HIV/AIDS Facts and Myths

With so much information about HIV/AIDS, distinguishing between truth and myth can be challenging. Here, we clarify common misconceptions to ensure you understand the facts about HIV transmission, available treatments, and living with HIV.

What is a MYTH?
A myth is untrue or false information.

What is a FACT?
A fact is true information that can be verified through credible sources.

MYTH: HIV or AIDS can be cured.

FACT: There is no cure for HIV/AIDS. Treatments are available that can manage the disease, but they do not eliminate it.

MYTH: HIV/AIDS is a death sentence.

FACT: There are over 35 FDA-approved medications to treat HIV/AIDS. These medications, primarily known as antiretroviral therapy (ART), enable HIV-positive individuals to live full and healthy lives with early diagnosis and treatment.

MYTH: Taking birth control prevents HIV.

FACT: Birth control does not protect against HIV. Using condoms or other barrier methods is crucial for protection during sexual activity.

MYTH: Women who are HIV positive can't or shouldn't have babies.

FACT: HIV-positive women can have healthy babies. It is essential for pregnant women with HIV to consult their healthcare provider for the best treatment options and early prenatal care to reduce the risk of mother-to-child transmission.

MYTH: It's safe to have unprotected sex if both partners are HIV positive.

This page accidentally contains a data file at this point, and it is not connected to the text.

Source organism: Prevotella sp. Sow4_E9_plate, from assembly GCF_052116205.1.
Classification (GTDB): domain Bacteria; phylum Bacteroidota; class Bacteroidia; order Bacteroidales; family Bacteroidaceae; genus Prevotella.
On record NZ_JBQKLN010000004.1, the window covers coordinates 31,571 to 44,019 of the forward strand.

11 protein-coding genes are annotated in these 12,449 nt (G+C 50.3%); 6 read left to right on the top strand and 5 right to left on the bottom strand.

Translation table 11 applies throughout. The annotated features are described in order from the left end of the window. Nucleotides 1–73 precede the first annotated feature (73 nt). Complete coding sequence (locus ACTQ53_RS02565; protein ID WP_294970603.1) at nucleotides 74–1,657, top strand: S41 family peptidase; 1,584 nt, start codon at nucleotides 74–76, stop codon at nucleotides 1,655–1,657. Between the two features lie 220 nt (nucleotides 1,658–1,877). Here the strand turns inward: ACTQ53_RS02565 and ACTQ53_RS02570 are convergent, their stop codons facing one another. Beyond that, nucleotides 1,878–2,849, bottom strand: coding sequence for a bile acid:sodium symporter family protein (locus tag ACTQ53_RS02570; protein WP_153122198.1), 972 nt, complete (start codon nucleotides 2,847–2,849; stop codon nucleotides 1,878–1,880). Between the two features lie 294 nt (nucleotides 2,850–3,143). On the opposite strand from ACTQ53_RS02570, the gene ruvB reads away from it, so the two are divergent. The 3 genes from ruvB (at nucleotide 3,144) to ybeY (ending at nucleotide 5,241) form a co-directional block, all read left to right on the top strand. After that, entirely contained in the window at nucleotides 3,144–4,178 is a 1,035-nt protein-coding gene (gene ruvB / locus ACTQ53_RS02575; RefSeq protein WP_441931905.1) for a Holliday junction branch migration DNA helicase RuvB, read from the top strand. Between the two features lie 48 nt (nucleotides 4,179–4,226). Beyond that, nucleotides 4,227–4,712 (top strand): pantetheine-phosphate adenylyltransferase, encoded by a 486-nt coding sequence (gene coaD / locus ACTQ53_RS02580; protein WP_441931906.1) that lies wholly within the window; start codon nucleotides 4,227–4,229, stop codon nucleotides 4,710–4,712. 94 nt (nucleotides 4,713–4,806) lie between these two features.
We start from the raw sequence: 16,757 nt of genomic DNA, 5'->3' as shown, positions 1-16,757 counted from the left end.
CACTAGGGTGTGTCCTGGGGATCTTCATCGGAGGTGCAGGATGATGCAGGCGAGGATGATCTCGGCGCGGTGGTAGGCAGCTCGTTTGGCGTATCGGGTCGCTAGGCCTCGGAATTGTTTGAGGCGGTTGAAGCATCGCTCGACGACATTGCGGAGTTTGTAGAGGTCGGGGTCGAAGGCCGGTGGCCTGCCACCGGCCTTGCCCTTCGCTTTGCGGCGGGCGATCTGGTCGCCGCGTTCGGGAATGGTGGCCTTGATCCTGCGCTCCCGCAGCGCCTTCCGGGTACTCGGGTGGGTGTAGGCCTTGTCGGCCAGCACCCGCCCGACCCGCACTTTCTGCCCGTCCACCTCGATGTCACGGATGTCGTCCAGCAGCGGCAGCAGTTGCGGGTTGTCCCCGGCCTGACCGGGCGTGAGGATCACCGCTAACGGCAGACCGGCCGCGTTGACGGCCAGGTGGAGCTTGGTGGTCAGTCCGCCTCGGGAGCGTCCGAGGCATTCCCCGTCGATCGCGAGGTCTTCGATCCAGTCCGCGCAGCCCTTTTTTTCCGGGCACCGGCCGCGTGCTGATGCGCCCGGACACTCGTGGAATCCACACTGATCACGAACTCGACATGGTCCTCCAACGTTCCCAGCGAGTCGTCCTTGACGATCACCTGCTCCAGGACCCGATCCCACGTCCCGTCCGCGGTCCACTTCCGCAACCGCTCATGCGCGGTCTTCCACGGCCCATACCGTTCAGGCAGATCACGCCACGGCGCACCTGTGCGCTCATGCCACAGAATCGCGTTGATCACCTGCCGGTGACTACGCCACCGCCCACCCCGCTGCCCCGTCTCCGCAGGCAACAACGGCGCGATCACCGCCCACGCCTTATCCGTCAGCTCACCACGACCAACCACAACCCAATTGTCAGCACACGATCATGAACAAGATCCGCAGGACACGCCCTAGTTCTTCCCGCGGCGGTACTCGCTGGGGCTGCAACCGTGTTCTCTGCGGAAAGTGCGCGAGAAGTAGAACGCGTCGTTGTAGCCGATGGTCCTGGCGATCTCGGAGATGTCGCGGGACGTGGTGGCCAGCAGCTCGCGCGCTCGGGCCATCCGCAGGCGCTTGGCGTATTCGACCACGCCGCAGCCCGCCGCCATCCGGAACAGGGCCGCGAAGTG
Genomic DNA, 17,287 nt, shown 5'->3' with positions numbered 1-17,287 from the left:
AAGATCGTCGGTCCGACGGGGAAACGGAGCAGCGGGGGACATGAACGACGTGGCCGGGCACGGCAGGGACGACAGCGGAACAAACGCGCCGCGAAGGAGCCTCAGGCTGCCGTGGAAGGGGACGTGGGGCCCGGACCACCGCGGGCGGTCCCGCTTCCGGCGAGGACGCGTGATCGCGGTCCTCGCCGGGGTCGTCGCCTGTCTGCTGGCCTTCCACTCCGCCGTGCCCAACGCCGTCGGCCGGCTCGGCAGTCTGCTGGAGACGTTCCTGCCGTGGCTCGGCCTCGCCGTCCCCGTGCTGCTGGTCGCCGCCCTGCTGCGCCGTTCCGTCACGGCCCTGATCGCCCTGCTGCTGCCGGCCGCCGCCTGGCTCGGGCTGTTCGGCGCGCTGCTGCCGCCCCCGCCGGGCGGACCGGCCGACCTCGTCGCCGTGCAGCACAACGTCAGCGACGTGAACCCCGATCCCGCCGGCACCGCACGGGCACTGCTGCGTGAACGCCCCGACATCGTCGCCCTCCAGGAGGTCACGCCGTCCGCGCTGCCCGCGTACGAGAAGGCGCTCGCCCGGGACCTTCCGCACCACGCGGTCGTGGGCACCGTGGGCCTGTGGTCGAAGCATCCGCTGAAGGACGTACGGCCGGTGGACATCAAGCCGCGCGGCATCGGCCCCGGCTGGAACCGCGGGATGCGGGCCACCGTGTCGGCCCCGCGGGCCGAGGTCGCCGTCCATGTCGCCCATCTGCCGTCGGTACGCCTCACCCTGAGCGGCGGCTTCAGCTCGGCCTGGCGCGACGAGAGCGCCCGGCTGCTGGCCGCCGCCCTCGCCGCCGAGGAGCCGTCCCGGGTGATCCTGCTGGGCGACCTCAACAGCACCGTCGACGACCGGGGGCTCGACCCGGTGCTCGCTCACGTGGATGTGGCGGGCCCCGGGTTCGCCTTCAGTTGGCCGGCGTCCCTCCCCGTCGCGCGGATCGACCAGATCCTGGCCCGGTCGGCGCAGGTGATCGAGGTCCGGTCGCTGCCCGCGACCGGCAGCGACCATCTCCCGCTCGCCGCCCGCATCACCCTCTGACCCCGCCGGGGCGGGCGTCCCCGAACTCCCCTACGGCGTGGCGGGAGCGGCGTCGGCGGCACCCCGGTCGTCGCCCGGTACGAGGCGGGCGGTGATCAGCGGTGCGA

FACT: Different HIV strains can lead to superinfection, where two strains combine and alter the virus. Using new condoms for each sexual act and adhering to medication minimizes this risk.

MYTH: I can't get HIV because I'm not gay/black/a drug user.

FACT: HIV affects people of all ages, races, ethnicities, genders, and sexual orientations.

MYTH: I can't get HIV because I'm in a monogamous relationship.

FACT: Engaging in honest conversations about monogamy and getting tested together is crucial, even in monogamous relationships.

MYTH: My partner tested negative for HIV, so we don't need safer sex.

FACT: Always negotiate condom use and get tested with your partner to reduce the risk of HIV. Testing and open communication are essential for safety.

MYTH: Faithful and loving partners do not spread HIV.

FACT: Definitions of “faithful” and “loving” can vary. It's vital for partners to get tested together and have open discussions about their relationship and expectations.

MYTH: HIV therapy prevents virus transmission completely.

FACT: HIV treatment reduces the transmission risk by 96%, but there is still a 4% chance of transmission between a virally suppressed and an uninfected partner.

MYTH: Oral sex doesn't pose a risk for HIV/AIDS.

FACT: While the risk is lower, HIV can still be transmitted through oral sex, especially if the receptive partner has recent dental work or open sores.

MYTH: You can tell if someone has HIV by looking at them.

FACT: HIV can be asymptomatic for up to 10 years or more, so you cannot tell if someone has HIV just by their appearance.

MYTH: You can't get HIV if you have an STD.

FACT: The activities that transmit STDs also transmit HIV. Having an STD increases your risk of HIV infection due to breaks or tears in the genital tract lining or skin.

FACT: HIV CANNOT be spread through:

  • Saliva, such as kissing or sharing eating utensils
  • Hugging or shaking hands with someone who is HIV positive
  • Sharing exercise equipment or playing sports with an HIV positive person
  • Touching a toilet seat or doorknob handle after an HIV positive person
  • Drinking from a public water fountain

Always ensure your health information comes from credible sources like the Georgia Department of Public Health, the Centers for Disease Control and Prevention, or

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